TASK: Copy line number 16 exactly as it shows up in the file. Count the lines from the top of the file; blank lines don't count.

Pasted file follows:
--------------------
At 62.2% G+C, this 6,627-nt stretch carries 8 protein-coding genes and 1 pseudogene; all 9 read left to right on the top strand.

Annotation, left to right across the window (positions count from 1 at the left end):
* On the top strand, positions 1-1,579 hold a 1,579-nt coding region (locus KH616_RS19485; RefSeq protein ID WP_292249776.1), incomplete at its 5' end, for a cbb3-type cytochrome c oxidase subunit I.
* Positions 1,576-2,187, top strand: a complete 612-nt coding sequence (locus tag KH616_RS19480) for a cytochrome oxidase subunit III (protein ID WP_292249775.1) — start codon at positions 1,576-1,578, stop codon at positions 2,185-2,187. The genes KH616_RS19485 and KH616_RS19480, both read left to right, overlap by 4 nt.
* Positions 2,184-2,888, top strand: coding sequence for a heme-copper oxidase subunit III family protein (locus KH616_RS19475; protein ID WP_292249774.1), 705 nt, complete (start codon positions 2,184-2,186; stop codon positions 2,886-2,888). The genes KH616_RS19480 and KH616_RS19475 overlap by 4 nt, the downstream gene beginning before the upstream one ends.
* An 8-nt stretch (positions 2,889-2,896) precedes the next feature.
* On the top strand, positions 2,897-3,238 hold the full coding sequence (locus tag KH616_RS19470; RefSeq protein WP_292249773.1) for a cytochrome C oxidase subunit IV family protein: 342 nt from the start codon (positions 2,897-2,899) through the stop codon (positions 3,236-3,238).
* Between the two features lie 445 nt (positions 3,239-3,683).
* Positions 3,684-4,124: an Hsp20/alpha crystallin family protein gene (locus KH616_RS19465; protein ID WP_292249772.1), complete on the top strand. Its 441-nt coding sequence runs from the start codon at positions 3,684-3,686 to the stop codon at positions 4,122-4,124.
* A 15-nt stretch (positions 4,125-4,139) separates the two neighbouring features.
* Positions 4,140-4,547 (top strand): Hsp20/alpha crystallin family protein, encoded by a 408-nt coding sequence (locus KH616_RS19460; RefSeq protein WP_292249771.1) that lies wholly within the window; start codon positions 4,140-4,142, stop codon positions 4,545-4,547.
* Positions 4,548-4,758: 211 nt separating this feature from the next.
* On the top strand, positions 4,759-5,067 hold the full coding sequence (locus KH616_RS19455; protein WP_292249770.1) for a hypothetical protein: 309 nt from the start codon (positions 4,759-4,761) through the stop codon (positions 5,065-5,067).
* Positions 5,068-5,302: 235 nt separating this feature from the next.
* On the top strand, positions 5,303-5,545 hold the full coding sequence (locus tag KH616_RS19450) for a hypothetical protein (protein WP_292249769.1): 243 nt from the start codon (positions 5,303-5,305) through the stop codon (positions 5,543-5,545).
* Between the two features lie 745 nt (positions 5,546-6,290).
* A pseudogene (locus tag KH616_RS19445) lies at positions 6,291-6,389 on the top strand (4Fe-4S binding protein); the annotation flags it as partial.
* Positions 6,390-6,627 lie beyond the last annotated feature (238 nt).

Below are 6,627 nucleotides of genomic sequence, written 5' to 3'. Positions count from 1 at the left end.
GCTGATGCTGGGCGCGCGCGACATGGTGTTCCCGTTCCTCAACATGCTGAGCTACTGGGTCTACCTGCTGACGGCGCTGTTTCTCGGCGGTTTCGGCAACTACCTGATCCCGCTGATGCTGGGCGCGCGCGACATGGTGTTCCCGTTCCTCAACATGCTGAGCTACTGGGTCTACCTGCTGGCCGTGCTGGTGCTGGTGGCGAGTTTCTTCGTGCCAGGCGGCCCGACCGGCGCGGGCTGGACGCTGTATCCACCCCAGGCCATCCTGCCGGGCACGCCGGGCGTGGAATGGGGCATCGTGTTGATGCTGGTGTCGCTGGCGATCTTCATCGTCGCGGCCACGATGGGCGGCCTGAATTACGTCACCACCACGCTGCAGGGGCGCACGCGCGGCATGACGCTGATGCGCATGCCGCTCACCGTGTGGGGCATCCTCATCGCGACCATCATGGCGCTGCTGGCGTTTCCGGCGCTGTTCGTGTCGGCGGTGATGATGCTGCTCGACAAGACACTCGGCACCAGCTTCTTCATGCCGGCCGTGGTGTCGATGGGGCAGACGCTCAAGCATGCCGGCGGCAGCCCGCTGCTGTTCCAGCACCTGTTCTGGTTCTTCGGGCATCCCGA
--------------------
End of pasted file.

* Between the two features lie 745 nt (positions 5,546-6,290).